What the USWNT can learn from Australia's equal pay deal

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The Australian women's national team won its equal pay fight. What can the USWNT learn from the Matildas? (Photo by Hannah Peters - FIFA/FIFA via Getty Images)
The Australian women's national team won its equal pay fight. What can the USWNT learn from the Matildas? (Photo by Hannah Peters - FIFA/FIFA via Getty Images)

While the U.S. women's national team continues a decades-long battle with the U.S. Soccer Federation over alleged wage discrimination, Australian soccer has been making headlines for a very different reason.

The men's and women's national teams of Australia just approved a new collective bargaining agreement that offers equal pay across the board, down to the cent. It has been hailed as a groundbreaking step for equality in soccer, and yet the representatives who helped negotiate the deal tell Yahoo Sports it wasn't the Herculean task it may seem.

“In the end, it really wasn’t tough,” says Kathryn Gill, the deputy CEO of Professional Footballers Australia, which negotiated the deal. “Everyone involved is incredibly proud of what we've achieved.”

It's not as if the Matildas, as the Australian women's team is known, didn't butt heads with their federation. Four years ago, the Matildas boycotted a pair of sellout games against the USWNT and publicly accused their federation of disrespecting them.

So how did the situation go from boycotts to equal pay? And how can the USWNT and U.S. Soccer learn from what happened Down Under?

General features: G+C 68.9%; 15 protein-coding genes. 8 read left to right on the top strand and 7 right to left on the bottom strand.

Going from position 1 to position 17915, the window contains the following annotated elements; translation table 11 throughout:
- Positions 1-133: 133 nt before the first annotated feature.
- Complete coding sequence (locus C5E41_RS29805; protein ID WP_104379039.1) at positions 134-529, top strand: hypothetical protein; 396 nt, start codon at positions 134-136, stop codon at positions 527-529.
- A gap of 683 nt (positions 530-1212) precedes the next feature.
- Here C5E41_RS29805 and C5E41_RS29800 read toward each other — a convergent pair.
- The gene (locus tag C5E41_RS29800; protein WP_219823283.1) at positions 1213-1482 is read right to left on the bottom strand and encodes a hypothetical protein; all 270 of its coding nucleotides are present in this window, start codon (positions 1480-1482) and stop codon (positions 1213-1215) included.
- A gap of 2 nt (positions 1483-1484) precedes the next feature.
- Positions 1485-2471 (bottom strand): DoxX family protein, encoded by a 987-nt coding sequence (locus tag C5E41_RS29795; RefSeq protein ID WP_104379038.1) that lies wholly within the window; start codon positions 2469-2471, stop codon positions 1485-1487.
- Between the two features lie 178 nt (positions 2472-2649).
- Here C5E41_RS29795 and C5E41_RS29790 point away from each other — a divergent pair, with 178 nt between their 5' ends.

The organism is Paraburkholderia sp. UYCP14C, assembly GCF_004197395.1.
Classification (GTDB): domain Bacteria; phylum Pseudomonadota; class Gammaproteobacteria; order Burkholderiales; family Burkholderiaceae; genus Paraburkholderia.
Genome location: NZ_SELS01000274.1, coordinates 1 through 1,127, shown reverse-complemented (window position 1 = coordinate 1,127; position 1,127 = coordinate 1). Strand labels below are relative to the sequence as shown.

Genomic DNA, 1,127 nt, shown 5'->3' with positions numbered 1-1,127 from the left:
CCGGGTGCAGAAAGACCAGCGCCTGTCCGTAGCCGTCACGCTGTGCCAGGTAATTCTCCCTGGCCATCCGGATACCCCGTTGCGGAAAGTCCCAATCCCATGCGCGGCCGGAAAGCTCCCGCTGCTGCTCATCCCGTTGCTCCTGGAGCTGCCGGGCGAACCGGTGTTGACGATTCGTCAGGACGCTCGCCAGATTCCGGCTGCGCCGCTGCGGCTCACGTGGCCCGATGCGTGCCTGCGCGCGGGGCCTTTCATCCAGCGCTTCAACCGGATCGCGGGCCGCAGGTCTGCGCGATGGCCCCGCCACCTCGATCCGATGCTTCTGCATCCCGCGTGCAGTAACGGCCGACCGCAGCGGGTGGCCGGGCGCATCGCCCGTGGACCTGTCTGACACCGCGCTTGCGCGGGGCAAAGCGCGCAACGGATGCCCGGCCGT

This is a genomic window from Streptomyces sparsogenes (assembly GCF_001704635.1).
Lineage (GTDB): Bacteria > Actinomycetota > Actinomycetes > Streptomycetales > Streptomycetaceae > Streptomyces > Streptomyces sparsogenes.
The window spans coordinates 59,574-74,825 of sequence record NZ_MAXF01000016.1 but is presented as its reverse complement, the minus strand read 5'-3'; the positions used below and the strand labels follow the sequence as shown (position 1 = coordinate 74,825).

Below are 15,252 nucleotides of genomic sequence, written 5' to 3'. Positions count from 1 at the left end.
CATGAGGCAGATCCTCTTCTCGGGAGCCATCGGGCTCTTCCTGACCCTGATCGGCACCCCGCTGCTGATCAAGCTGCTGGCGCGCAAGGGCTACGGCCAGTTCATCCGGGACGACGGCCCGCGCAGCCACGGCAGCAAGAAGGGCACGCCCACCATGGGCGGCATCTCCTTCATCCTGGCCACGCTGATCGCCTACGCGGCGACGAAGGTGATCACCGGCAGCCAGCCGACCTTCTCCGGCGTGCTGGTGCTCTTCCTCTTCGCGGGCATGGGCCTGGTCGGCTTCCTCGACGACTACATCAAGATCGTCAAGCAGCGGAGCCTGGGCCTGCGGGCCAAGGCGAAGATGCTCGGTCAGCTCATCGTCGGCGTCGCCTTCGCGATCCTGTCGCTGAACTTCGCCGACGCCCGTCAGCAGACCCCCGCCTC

What equal pay looks like in Australia

The Matildas’ boycotts, which were taken directly from the playbook of the USWNT in the 1990s and 2000s, worked in getting the attention of not just the Australian federation, but the country at large.

“It was the catalyst that changed the way women's sports were treated in Australia, if I'm honest,” says Gill, a former player.

When Professional Footballers Australia, the union for the Matildas and the men's national team (known as the Socceroos), began looking at each team's next contract, gender equality was atop the priority list.

“Our starting point was we didn’t want gender equality to be the men's standards dropping,” says PFA CEO John Didulica. “We wanted it to be about elevating the standards of the women's program, and that took a lot of work to design a model that was affordable yet didn’t compromise on delivering high performance for the women in line with what the men had been receiving.”

It helped that the Socceroos quickly supported the idea without the need for a hard sell. (In fact, USWNT goalkeeper Ashlyn Harris called out the USMNT’s lack of vocal support last week.) They saw the upside of supporting the Matildas and uniting with them, Didulica says.

But achieving equal pay meant scrapping the previous model of agreeing to fixed salaries and appearance fees from the Australian federation.

Australia's all-time leading scorer Tim Cahill (4) and other men's players were quick to support the women in their equal pay fight. (Photo by Ryan Pierse/Getty Images)
Australia's all-time leading scorer, Tim Cahill (4), and other men's players were quick to support the women in their equal pay fight. (Photo by Ryan Pierse/Getty Images)

The PFA developed a new revenue-sharing model, where the national teams would equally share about a quarter of the federation's player-generated revenue. The money would be distributed via different structures the men and women set, but the amount of money available would be exactly the same, and the top-paid Socceroo would earn the same as the top-paid Matilda to the cent.